12/03/2013 12:10 pm ET Updated Feb 02, 2014

7 Things a Sex Therapist Says You Must Know Before Tying the Knot

When people fall in love, they usually want to jump in and make the marriage commitment. They generally believe wholeheartedly that what they feel now will never change and they don't anticipate what will happen after a few years of marriage.

As sex and relationship therapists, we think that there are some things you absolutely must know before taking the leap, so you won't be so surprised when the realities of marriage are upon you!

1) People change. People continue to grow and change throughout their lives. For your relationship to be healthy, you have to make room for changes in your and your partner's needs and feelings. Relationships can be sustainable if you don't try to hold your partner to being exactly the person they were when you married them, but instead make lots of room for them to share who they are now.

2) You can't just "go back to the way it was before." The later years of a relationship will be different from that honeymoon period you had when you first met. The beginning of a healthy relationship is generally full of uncertainty and desire, with lots of passion and learning about the other person. Later on, healthy relationships become more about stability and comfort, and sex needs to be cultivated instead of assuming it will happen spontaneously. Hoping your relationship will be the same as it was in the beginning will only make you miserable.

3) You can't "make a relationship work." We've heard many people say they are trying to "make their relationship work," which generally means that they are buckling down and trying to stay in a relationship that isn't working without acknowledging or sharing their feelings of frustration, changing needs, and/or emotional pain with their partner. Instead of trying to make it work, what you can do is be honest about your needs and feelings and understand your partners needs and feelings. You can also take responsibility for the things you are doing in your relationship that lead to disconnection and agree that you are each committed to changing negative habits and healing.

4) Not everyone will be monogamous throughout the course of a relationship. Twenty-two percent of married men and 14 percent of married women admit to having had an affair during the course of their marriage. Some couples negotiate non-monogamous agreements. Even if you think you and your partner will never desire anyone else again, it is very important to have an agreement to talk about your feelings and desires for other people so you don't end up with lying and secret affairs. The more honesty, receptivity and acceptance you bring to the conversation, the less likely it is for deception to happen.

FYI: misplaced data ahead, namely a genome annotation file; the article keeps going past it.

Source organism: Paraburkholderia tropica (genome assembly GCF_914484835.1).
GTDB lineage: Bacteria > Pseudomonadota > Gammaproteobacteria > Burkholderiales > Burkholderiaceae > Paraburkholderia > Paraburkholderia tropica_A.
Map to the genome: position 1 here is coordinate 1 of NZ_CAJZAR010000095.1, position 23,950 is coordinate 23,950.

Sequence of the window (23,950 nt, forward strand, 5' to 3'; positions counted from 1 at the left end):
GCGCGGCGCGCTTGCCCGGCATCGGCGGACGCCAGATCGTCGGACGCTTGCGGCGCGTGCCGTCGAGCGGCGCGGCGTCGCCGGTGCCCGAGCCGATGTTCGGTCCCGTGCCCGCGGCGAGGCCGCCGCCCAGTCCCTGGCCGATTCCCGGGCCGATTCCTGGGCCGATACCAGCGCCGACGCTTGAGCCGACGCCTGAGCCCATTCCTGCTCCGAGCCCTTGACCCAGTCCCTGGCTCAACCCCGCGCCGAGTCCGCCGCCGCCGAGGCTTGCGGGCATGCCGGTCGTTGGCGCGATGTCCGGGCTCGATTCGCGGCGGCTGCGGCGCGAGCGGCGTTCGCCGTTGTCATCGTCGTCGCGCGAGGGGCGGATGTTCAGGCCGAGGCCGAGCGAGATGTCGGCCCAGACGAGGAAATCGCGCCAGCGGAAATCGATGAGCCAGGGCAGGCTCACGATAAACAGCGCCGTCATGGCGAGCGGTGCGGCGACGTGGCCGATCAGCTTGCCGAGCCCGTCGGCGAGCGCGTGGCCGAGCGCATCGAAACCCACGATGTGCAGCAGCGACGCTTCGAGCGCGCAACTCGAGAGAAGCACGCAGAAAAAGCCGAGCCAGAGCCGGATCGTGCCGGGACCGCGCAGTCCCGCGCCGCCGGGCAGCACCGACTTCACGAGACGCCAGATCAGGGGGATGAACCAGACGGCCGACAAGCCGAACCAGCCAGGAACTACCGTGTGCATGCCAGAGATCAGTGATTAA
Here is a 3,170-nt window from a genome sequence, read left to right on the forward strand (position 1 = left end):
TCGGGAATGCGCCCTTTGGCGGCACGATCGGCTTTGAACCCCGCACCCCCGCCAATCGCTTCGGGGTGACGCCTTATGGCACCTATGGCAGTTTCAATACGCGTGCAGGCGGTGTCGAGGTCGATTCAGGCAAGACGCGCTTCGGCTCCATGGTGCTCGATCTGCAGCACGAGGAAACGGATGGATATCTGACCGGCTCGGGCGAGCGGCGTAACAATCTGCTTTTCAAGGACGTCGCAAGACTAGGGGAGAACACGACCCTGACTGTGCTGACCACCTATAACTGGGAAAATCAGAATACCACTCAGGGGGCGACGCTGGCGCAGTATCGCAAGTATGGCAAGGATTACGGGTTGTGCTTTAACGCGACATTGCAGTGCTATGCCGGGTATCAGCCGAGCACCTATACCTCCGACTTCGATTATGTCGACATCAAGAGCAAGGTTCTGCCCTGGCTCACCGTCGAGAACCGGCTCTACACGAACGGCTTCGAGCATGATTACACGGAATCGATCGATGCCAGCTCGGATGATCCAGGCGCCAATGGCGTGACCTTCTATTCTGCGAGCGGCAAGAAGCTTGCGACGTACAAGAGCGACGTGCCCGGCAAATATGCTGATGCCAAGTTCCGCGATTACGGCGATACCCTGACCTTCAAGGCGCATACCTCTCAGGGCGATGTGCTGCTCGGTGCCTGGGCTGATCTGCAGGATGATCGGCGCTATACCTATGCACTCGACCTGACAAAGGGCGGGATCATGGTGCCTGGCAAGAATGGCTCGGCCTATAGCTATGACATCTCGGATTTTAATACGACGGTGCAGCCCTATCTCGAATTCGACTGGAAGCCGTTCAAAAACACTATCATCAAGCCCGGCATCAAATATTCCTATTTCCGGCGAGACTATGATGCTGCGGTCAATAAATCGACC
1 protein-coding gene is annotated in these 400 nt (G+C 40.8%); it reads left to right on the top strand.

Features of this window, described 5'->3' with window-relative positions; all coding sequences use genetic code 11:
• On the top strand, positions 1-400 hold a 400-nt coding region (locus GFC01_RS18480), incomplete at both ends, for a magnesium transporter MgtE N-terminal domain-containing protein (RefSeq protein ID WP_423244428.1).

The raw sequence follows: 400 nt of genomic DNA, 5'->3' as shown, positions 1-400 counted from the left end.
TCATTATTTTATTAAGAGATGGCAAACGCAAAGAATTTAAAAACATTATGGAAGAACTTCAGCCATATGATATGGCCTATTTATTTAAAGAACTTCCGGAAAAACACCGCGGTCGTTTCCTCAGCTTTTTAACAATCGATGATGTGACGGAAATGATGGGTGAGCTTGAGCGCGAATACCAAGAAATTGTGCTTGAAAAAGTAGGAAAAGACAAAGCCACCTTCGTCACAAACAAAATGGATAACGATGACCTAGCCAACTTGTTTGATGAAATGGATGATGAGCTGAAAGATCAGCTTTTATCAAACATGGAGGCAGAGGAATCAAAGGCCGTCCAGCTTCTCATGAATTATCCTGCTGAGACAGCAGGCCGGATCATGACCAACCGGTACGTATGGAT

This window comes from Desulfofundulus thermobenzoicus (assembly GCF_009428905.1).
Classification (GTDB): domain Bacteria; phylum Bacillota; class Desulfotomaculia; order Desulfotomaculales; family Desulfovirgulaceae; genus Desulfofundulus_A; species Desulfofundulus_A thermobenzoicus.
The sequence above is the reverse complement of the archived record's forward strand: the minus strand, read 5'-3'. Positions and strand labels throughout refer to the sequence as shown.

5) Most relationships are over-compromised. Because people are all afraid of being alone, being left, or being judged, they focus more on staying together and making their partner happy then being true to themselves. The problem with this is that most people have a drive inside of them that continues to push towards being true to themselves and living the life they really want. When people compromise too much in order to stay together, they lose themselves, but the drive to be true to themselves is still there. This over-compromising leads to many mid-life crises, affairs and breakups because people feel they need to leave or be with someone else in order to get themselves back. The promise that creates sustainability in relationships is not "I will never leave you," it is, "I will be true to myself in this relationship and accept you for who you are so that neither of us will want to leave." Agree to only make compromises that allow you to continue to be yourself and to work to accept your partner's differences instead of trying to make them change for you.

6) Fighting fair is key to a joyful marriage. Blaming, shaming, interrogating, judging, and accusing are not conducive to intimacy and sustainability in relationships. Before getting married, agree on the way you want to communicate with one another around challenging topics. If you haven't learned an approach that works, the time to learn is now, before you tie the knot.

7) No one is 100 percent of what you want them to be. All relationships include disappointment. Instead of trying to avoid disappointment, agree to make room for it. Allow your partner to talk about their feelings of disappointment, even if it is something that cannot be fixed. Not every problem in a relationship is fixable, however love can survive disappointment.